Thursday, August 30, 2012

Viva Espana: More Thoughts on Equatorial Guinea

I've traveled to 8 countries in Africa each with a unique culture, feel, andvibe but nothing could've prepared me for the culture shock that was EquatorialGuinea. I'd first learned of the country when deciding on what language to takein college. Friends who knew that I wanted to focus on Africa pushed me tostudy French but growing up in a Latino neighborhood meant that I could roll my"rr's" better than I could pronounce throaty French words. Afterdeciding to stick with Spanish I often shrugged, “at least I can move toEquatorial Guinea” knowing it was the only Spanish speaking country on thecontinent. At that time it was just a smart alec retort to people whoquestioned my lingual choice rather than an actual destination. Fast forward 8years and there I was boarding a plane to Malabo, Guinea Ecuatorial - look atGod!

After spending nearly two years in Mexico, hearing Spanish coming fromAfrican faces was a bit jarring at first. To complicate things people spokeSpanish with a Spanish accent but English with an African accent...I kind ofwanted to hear what Spanish with an African accent sounded like - better lucknext time. Downtown Malabo could easily be Puebla, Mexico or San Jose,Dominican Republic - the Spanish influence in the city is unmistakable. Theculture of the Spaniards is actually felt a bit stronger in Equatorial Guineathan in Latin America. The language is spoken much closer to the Queen's(Isabella) Spanish than the multi-faceted accents spread across Cuba, Colombia,Mexico and other former colonies. Perhaps the lack of Spanish colonialneighbors stunted that next phase of cultural development. I did notice thatthe word “Bano” didn’t translate which became a bit problematic in the weehours of the morning.

Beyond the architectural and historic references to the former colonialpower, present day connections to Hispanic culture were alive and well. On ourfirst night we went on a "beverage" run only to discover that ourside of the road vendor only sold Spanish spirits (bummer for Ciroc aficionadoslike me). Brandy, Gin, and an interesting pineapple drink (not juice) all madein Spain, we had never heard of any of them…but made do. Every nightclub had atleast one set of salsa, merengue, and you guessed it - Reggaeton. If I closedmy eyes for a moment, I could've easily transported myself to Mexico City,Veracruz, or Oaxaca with my ears.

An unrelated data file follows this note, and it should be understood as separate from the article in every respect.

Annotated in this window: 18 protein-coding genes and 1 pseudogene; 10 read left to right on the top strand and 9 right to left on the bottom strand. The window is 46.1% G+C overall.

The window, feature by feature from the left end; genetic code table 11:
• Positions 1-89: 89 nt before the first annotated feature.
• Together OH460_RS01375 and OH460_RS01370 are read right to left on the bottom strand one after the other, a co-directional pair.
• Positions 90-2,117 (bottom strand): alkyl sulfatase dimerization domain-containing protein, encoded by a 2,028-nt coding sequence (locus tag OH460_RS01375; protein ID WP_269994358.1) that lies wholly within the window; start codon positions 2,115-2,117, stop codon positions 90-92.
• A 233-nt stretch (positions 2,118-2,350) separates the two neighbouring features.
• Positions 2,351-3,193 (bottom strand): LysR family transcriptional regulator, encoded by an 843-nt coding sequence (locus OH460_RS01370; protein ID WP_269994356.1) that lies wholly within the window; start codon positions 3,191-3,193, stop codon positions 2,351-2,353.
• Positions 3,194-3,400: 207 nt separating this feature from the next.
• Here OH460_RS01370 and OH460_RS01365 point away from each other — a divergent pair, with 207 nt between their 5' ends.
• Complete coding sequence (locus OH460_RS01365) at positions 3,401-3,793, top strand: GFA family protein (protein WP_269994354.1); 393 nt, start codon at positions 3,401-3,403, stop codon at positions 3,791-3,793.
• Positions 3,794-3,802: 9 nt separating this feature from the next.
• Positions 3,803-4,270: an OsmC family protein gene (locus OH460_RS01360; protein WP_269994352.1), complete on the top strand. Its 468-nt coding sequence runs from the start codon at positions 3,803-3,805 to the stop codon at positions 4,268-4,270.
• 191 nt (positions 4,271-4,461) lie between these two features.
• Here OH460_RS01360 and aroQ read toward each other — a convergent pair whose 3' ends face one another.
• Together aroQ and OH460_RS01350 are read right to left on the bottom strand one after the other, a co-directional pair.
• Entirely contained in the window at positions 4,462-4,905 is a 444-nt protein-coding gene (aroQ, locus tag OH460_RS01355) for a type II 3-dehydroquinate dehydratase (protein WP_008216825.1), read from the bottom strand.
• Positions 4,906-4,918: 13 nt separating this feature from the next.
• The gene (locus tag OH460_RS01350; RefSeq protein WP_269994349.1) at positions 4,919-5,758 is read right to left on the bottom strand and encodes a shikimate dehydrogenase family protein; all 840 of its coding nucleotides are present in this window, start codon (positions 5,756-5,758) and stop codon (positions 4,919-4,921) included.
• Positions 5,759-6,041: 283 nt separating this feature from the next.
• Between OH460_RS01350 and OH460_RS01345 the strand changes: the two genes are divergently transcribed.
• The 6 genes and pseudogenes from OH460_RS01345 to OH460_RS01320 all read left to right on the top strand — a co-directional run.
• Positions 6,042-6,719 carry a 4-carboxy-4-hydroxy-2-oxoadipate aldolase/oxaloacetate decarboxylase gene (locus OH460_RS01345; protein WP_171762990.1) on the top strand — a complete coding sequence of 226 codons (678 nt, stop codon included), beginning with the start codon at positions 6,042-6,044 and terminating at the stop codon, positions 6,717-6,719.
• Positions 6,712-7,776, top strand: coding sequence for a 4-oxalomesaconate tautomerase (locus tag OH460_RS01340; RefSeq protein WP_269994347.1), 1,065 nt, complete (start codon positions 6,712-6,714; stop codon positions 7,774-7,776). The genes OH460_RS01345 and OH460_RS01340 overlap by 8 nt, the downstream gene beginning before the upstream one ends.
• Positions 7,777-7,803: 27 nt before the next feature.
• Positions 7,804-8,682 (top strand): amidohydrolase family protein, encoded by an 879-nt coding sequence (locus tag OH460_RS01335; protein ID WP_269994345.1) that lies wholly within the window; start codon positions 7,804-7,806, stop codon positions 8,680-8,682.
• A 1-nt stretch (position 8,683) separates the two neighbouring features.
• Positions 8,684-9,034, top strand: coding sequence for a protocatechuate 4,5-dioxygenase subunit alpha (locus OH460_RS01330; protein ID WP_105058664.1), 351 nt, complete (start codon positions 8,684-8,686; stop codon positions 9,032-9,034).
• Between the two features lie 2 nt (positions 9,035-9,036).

When one of the drivers heard that I lived in Mexico heconfided that he wants a Mexican wife and asked if I could bring him one? Igave him the major side eye and told him he’d been watching way too manytelenovelas. At least ask me to bring you a Beyonce! Lol.

Saturday marks one week back from the adventure so staytuned for more recaps of my trip.




  1. The trip was very interesting in terms of the spanish colonization and the mix of spanish, portuguese and french speakers but I kinda disagree about the accents. A lot of the Guineans sounded like Africans speaking spanish and at times it was a pause trying to decipher some phrases, even for a native Spanish speaker from Latin America. A lot of their mother tongues are Fang or Bubi from their respective tribes. Go to some places in Central and south america, (esp. Colombia) there you'll find African-descendants who look very west african speaking spanish and some languages created FROM african languages with the same sounds/words. The connections are amazing.

  2. I think that's an amazing viewpoint. I wish I could've picked up on that...I heard them speaking Fang often. I know columbians def have an African itiration of Spanish in their communities. I wonder if the same can be founf in Veracruz, Mexico where the African influence is preserved a bit more.